Simona Sienkiewicz received her B.A. and M.A. in both International Relations and Asian Studies at the Jagiellonian University in Cracow. She also studied Islamic Studies at the Universitas Islam Negeri Syarif Hidayatullah in Jakarta and it boosted her interest about religious issues in Indonesia. Currently, she is preparing a PhD dissertation about the role of tradition in the interreligious dialogue in Moluccas. Her research is funded by the Polish Ministry of Science and Higher Education under the Diamond Grant program awarded to the most promising young researchers in the country. Besides her project, she is also interested in the diversity of Islam in Indonesia, the role of religion among religious minorities and Christian missionaries in North Moluccas and West Papua.
Patricia Tjiook-Liem obtained her Master of Laws at the University of Amsterdam. In 2009 she defended her Ph.D. dissertation on ‘The legal position of the Chinese in the Dutch East-Indies 1848-1942’ at Leiden University-Van Vollenhoven Institute. Previously her article ‘Fact and fiction on the Japanese Law’ was published in the legal magazine Rechtsgeleerd Magazijn Themis. This article dealt with the amendment of one of the most important articles of Dutch East-Indies’ constitutional law, an article directly related to the complex legal position of the Chinese in the colonial period. At present one of her main interests is the Chinese Indonesian Heritage Center (CIHC) of KITLV. The CIHC aims to collect and preserve the heritage of the Chinese in the Netherlands.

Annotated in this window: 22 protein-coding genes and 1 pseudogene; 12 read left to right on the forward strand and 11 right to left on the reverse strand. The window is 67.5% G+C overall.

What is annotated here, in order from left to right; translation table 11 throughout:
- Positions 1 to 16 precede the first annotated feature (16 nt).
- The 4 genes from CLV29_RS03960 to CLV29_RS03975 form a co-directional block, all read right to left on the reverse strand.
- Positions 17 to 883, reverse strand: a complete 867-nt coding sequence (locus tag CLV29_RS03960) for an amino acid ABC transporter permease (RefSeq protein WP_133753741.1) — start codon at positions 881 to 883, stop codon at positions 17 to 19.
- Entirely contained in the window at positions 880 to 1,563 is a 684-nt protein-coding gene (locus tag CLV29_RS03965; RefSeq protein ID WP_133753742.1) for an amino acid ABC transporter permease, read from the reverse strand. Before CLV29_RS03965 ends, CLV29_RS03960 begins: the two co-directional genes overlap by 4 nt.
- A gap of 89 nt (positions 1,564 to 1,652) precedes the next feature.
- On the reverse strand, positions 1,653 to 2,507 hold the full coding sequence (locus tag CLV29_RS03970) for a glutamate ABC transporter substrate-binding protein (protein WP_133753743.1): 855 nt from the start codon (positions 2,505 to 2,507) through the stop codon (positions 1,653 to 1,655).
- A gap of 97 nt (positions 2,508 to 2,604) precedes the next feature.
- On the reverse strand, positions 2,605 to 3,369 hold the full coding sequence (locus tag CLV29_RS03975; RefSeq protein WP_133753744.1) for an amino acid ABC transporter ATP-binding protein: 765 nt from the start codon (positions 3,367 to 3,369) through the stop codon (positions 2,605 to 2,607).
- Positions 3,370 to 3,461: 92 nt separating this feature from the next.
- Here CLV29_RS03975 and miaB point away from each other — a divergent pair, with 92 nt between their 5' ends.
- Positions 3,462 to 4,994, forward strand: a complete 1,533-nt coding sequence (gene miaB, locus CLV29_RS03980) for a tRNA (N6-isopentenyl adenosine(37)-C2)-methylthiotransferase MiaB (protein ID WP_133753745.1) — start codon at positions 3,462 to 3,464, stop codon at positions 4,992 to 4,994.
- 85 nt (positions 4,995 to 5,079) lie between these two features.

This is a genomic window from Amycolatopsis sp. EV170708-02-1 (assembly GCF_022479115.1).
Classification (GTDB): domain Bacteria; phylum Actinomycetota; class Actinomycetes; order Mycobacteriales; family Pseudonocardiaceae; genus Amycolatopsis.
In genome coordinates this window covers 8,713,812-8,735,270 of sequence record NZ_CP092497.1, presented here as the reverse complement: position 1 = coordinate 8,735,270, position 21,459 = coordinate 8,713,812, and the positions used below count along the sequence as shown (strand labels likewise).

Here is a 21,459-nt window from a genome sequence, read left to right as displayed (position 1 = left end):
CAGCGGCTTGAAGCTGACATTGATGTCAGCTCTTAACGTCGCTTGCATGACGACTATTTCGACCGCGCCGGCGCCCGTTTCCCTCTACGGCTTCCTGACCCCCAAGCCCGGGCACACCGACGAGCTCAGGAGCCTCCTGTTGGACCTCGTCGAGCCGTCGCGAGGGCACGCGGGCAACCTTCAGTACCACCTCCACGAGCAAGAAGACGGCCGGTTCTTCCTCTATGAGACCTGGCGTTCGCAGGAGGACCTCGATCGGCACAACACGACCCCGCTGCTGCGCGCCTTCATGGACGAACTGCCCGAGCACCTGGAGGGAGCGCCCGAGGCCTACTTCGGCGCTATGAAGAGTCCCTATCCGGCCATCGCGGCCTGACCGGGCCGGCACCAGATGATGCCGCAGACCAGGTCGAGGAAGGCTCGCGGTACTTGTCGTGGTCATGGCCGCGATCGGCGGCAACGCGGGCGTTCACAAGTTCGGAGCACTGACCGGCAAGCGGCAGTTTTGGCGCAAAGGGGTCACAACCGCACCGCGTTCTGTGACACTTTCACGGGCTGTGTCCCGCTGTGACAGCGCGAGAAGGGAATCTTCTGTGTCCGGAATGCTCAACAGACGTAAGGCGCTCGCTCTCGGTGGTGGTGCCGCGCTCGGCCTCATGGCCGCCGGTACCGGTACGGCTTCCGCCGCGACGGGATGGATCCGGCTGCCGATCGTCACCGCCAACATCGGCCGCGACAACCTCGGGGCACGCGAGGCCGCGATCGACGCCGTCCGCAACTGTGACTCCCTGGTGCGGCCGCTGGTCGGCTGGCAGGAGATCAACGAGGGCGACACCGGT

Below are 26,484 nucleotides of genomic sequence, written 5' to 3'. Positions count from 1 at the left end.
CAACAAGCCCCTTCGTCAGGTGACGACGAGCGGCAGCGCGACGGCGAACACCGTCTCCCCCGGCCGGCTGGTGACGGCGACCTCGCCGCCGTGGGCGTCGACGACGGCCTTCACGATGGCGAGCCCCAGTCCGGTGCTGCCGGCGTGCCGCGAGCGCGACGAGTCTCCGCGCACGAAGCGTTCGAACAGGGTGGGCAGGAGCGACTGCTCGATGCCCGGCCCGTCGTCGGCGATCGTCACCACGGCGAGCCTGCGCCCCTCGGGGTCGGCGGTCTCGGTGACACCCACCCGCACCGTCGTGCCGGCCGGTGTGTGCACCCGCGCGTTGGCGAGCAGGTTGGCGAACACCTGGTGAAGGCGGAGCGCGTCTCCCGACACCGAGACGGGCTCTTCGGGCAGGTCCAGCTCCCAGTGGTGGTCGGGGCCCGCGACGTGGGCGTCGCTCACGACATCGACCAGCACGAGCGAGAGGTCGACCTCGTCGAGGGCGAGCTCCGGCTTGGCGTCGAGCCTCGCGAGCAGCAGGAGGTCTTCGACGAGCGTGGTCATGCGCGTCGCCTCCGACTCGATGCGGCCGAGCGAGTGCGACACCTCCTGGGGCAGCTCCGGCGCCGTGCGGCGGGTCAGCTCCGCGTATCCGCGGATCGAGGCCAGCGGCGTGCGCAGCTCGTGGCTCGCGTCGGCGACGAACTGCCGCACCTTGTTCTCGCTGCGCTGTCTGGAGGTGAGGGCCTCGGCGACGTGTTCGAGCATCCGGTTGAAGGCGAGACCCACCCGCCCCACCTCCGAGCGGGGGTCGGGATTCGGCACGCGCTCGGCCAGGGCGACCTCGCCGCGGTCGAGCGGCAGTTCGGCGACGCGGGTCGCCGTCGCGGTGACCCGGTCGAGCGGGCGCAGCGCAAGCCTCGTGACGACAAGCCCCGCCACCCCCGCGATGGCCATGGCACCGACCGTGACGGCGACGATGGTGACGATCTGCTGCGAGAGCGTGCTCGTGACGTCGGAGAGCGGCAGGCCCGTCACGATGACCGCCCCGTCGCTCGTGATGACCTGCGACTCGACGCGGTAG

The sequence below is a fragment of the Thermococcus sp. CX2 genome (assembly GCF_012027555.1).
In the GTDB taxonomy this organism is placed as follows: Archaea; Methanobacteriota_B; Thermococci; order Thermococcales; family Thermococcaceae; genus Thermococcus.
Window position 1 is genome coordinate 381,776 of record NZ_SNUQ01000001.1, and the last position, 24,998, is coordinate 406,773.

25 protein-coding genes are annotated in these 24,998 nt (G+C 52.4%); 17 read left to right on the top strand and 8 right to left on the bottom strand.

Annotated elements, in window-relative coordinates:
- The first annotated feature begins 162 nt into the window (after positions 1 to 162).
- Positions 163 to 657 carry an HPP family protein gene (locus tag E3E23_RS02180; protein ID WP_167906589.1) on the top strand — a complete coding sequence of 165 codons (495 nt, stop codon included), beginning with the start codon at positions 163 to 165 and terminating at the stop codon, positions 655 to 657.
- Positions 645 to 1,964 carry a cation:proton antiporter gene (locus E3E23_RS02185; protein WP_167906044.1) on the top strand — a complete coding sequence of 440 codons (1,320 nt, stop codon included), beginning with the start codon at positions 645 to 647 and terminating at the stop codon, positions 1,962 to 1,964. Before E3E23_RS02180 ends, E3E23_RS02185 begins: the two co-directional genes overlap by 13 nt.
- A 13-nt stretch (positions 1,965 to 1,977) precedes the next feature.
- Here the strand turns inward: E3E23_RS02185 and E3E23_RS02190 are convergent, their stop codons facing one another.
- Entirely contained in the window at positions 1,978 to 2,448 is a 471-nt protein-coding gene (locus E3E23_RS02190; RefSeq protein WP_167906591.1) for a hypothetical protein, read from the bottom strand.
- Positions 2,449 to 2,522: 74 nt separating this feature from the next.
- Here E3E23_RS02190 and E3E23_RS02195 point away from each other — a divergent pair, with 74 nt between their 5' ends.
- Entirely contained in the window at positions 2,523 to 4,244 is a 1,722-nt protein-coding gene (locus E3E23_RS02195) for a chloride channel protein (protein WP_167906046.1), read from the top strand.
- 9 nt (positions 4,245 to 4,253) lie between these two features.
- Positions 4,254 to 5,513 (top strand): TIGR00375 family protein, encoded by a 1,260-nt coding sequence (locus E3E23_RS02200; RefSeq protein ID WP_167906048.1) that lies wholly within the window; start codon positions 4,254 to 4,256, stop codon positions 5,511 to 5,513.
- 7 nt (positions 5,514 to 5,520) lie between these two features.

Matthew Woolgar is a DPhil History student at the University of Oxford, conducting research on the party system in Indonesia in the 1950s, focusing on West Java and South Sumatra. This project aims to re-evaluate the party system of the 1950s in the context of broader changes in Indonesian society in the post-independence period, drawing on a combination of archival sources, contemporary publications and oral history. He received an MA in Southeast Asian Studies from SOAS, University of London, and a BA in History from the University of Oxford. He also has an interest in modern Indonesian literature, and is currently co-editing a collection of short stories translated from Indonesian and co-translating another collection.
Our institute hosts several international postdoctoral research fellows. KITLV fellows are invited to present lectures, participate in seminars and cooperate in the institute’s research projects. This page lists, in alphabetical order, the visiting fellows currently staying at the KITLV/Royal Netherlands Institute of Southeast Asian and Caribbean Studies.
Here you can find the visiting fellows who stayed at our institute in the past.
Also interested in becoming a visiting fellow at our institute? Click here to check out the different types of fellowships we have available at KITLV.